Bristol, UK

Elizabeth Price

Spike Island

WELCOME appears projected in large, bright yellow Barbara Krugeresque lettering on the opening screen of Elizabeth Price’s film series “New, Ruined Institute.” The first two parts of this unfinished trilogy, WELCOME (The Atrium), 2008, and USER GROUP DISCO (The Hall of Sculptures), 2009, were on view here. The imposing invitation contrasted with the disorienting pitch-black space, filled with an intense musical score by Jem Noble that employs samples ranging from John Carpenter to Joy Division. After five minutes, the first screen goes silent and the source of the music suddenly emerges from the darkness of the second gallery, prompting you to follow the sound blindly into the adjacent space. There you encountered the grand, wall-size film USER GROUP DISCO which depicts a fictional sculpture hall in which objects, machines, and kitchen utensils—magnificently photographed in black-and-white high definition—spin and float across the screen’s dark depths. Printed texts overlaid on the images describe anything from warped office-speak flow charts to creation myths and spiraling maelstroms imagined by Poe. Finally, while the music pounds on, the text descends into Dantesque annihilation (“a wide waste of liquid ebony/all whirling and plunging/. . . in precipitous descents”)—perversely accompanied by the thunderous, triumphant beat of a remixed karaoke version of a-ha’s 1980s Euro-pop classic “Take On Me.” The work begins with contradiction, ends in the same spirit, and yet is somehow perfectly coherent in its references to modernism, to ruins, and to the strange pleasure these both now give us.

The exuberance with which Price tackles themes regularly discussed today—museums, taxonomy, the ruins of modernism, the archive, the contemporary sublime—contrasts vividly with any dry debates that so often surround them. Here, modernism is not a historical conundrum but a bizarre spectacle, a marvelous disappointment that betrays its form-follows-function dogma to produce monster machines: a nutcracker shaped like a woman’s legs; an overcomplicated, hand-held cappuccino mixer. These objects dance through the Hall of Sculptures, looking at turns beautiful or hideous but keeping their sleek, overdesigned modernist promise intact—albeit mired in misogyny, or commodified excess.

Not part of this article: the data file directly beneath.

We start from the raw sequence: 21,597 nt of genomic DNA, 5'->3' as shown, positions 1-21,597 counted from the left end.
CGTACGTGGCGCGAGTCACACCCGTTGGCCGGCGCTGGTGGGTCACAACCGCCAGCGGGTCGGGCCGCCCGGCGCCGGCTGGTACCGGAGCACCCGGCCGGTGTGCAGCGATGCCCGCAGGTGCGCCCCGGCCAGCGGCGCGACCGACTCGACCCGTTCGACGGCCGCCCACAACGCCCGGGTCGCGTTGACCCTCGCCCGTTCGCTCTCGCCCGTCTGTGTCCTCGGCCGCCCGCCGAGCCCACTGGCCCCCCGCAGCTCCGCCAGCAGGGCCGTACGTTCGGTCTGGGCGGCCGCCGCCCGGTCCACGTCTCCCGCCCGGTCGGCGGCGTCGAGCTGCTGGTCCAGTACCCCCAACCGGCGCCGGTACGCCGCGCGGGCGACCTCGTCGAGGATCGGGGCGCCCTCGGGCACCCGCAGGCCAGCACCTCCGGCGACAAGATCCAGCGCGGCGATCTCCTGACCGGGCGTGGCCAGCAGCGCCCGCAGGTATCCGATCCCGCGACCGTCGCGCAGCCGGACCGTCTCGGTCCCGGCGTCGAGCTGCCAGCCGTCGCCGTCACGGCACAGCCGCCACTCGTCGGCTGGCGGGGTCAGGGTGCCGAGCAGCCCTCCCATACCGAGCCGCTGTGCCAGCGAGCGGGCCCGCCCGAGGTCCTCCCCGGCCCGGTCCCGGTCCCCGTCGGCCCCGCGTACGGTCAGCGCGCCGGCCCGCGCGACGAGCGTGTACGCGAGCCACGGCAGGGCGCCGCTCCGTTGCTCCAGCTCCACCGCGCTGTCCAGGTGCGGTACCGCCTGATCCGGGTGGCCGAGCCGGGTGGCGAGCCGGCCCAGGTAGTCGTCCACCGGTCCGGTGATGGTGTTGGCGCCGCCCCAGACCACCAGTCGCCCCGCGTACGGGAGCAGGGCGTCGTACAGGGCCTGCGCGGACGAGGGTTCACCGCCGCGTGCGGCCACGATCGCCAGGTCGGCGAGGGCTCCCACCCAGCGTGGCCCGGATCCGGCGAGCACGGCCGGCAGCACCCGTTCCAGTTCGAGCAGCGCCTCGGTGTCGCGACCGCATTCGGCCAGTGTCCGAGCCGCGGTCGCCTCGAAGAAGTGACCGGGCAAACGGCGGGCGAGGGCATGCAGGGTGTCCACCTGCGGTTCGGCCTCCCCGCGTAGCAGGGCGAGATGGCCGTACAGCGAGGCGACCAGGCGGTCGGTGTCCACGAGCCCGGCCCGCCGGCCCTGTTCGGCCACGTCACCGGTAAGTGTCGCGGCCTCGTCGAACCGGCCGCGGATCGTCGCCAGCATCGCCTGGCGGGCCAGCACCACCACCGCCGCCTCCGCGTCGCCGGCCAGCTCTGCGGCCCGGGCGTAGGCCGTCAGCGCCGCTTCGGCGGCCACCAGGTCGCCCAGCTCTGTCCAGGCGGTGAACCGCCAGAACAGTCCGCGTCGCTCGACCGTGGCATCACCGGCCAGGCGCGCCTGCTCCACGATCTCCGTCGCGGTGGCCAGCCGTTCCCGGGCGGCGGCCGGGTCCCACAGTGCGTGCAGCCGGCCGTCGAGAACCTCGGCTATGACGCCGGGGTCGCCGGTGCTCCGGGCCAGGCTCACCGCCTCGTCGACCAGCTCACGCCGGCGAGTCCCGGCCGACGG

One of modernism’s most seductive strategies was black-and- white photography (consider Stieglitz’s artfully convincing image of Duchamp’s Fountain). In Price’s film, that seduction is heightened in a moving palette of lustrous blacks—oozing liquid chocolate, vinyl, oil—which Price contrasts with other fetishized modernist surfaces: gleaming metal or Arp-like smooth white surfaces. But the white “marble,” for example, turns out to be a beautifully photographed ceramic money box—obscenely shaped like a crouching woman and bearing a text suggestive of anal sex. This is product design gone hap- pily awry. Meanwhile, the text pushes on—sometimes in hypnotic incantations, sometimes in technocratic newspeak (the title itself, USER GROUP DISCO, brilliantly conjures both abstracted, computer- based collective identities and real, pulsing, dancing bodies)—mimicking the disembodied voices which artists such as Kruger began ventriloquizing in the 1980s and which Price now manipulates by the dozen. USER GROUP DISCO is like an elaborate credit sequence, preparing us for a grand film that never arrives: Contemporaneity, the Movie, an anticlimactic mass of contradictions that contrasts with the formerly unified bombast of modernism. WE WILL ASSEMBLE ALL THIS SHATTERED STUFF, the text tells us, succinctly describing the job of contemporary art and culture—a task magisterially accomplished, if only for a brief fourteen minutes, by Price’s thought-provokingly funny piece.

Gilda Williams